Saturday, June 21, 2014

Mile 2,193: A Good Time Was Had By All

The rides there and back again yesterday and today only had one thing in common: the motorcycle. Even this faithful writer was different today than yesterday. And how could it be otherwise?

The long road to Yoakum I mentioned yesterday was filled with adventure and memorable moments. As I rode south out of Houston on 59, I got to El Campo before I felt a few drops of rain. Not bad rain. More like a heavy mist that takes the ninety degree sunshine and replaces it with a refreshing cool down. When you are flying down the road, overtaking cars, and leaning into the turns, the concentration requires a certain physical attention that after a couple of hundred miles begins to feel like a workout. So any kind of cool down on a summer ride is actually welcomed.

When I turned up a little country road called 111 in Edna, the roads were drenched with puddles and fresh rain. It was not raining, but I could see the cell up ahead of me moving north. And since it looked like it just stopped, my guess is that I would catch it. I'm a good guesser. I caught it.

Unlike my ride over Memorial Day, however, yours truly brought his rain suit this time. (Go back to Mile 1,438 if you haven't already read about my worst ride to date.) And why, pray tell, would I bring a rain suit on a summer day when the rain chance for all of the Texas Coastal Plains was only 10%? Simple answer: Because weather forecasters are about as dependable as tarot card readers. Fool me once... So I pulled over on the shoulder just as I caught up to the cloud, donned my rain gear, and got right back on the horse.

I felt kind of arrogant as I rode up the lonely country road, mainly because I was pushing through some pretty heavy rain without a care in the world. The bike had new shoes, and I had rain gear. No worries. Then by the time I left the museum in Gonzales, all the rain had stopped, and it was dry all the way to Seguin where I would spend the evening with my Gypsy Motorcycle Club.

When we woke up this morning, it was with great memories of being together the night before. And this is where my earlier statement comes into play about being different today than I was yesterday.

My Gypsy brother, J2, lost his leg in a severe accident a year-and-a-half ago. He was completely out of it for a few months, and we were not sure he would live. The healing was painfully slow for him, but after countless surgeries, he showed up last night at the run for his first Gypsy event since the accident. By the time he got there with my Whataburger order I was starving. So as I sat there eating while hordes of people surrounded him with love, I think I probably would have been more emotional if I weren't so dang hungry. But it was a priceless moment I will not soon forget.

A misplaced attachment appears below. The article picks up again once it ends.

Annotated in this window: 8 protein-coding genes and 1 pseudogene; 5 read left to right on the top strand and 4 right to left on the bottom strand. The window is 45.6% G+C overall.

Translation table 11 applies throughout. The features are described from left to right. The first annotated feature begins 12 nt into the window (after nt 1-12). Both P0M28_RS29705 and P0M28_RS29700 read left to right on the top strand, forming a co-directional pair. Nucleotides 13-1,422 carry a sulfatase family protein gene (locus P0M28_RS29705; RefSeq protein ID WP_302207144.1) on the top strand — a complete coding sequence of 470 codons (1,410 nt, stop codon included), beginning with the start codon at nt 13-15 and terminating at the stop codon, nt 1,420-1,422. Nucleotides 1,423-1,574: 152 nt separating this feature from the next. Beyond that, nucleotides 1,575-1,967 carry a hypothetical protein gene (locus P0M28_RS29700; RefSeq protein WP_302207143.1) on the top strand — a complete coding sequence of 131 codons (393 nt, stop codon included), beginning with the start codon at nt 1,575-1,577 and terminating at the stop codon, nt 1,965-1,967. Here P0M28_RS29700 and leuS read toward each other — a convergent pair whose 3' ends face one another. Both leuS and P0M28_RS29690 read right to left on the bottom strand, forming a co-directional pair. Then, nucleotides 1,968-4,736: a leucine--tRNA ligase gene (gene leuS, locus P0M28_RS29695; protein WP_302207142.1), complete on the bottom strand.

Add to that mix two of my other chapter brothers, Bill the Cat and Mouthpiece, and let's just say as my brother, Mouthpiece, would say: A good time was had by all.

Moreover, as we all visited there in the city park where we camped for the night, one of my favorite visits was the time I spent with Jester talking about motorcycles. Imagine that. Two guys in a motorcycle club talking about motorcycles.

And that brings us to this morning's ride back to Houston.

Mouthpiece and I grabbed some late breakfast at a Mexican dive that was out of this world good. I got my usual breakfast tacos, and Mouthpiece got a chile relleno (yes, for breakfast) and a huge bowl of Menudo. I swear watching my brother eat breakfast is a performance.

It was precisely these "good times had by all" that shaped me today differently than yesterday. Those times you spend with your brothers solidify a bond all over again, a bond that's already there, but can always be strengthened a bit more. I am grateful for my friendships.

Once we finally finished eating--(and by "we" I mean Mouthpiece)--we loaded up, and jumped on I-10 to burn home, a crowded nowhere filled with cars and trucks that all want the same thing: To be somewhere else.

I had to fight that urge on the ride home today, to want to be somewhere else. After all, I was on my bike. The weather was perfect, not unbearably hot but the 85-90 degrees that I prefer. So why would I want to be anywhere else at that moment? Mouthpiece was on my right, the bikes were holding happily steady at 80, and other than a couple of gentle rain clouds to cool us off, it was smooth sailing.

By the way, Rocinante seemed happy today with her new tires, kind of like a little boy gets excited about new shoes that he's convinced will make him run faster.

Mouthpiece and I parted company at our usual spot in Katy just west of Houston, I rolled the rest of the way home alone, came in, took a shower to wash off the 400 miles, and then sat down to write this entry.

And that's all I have to say about that.

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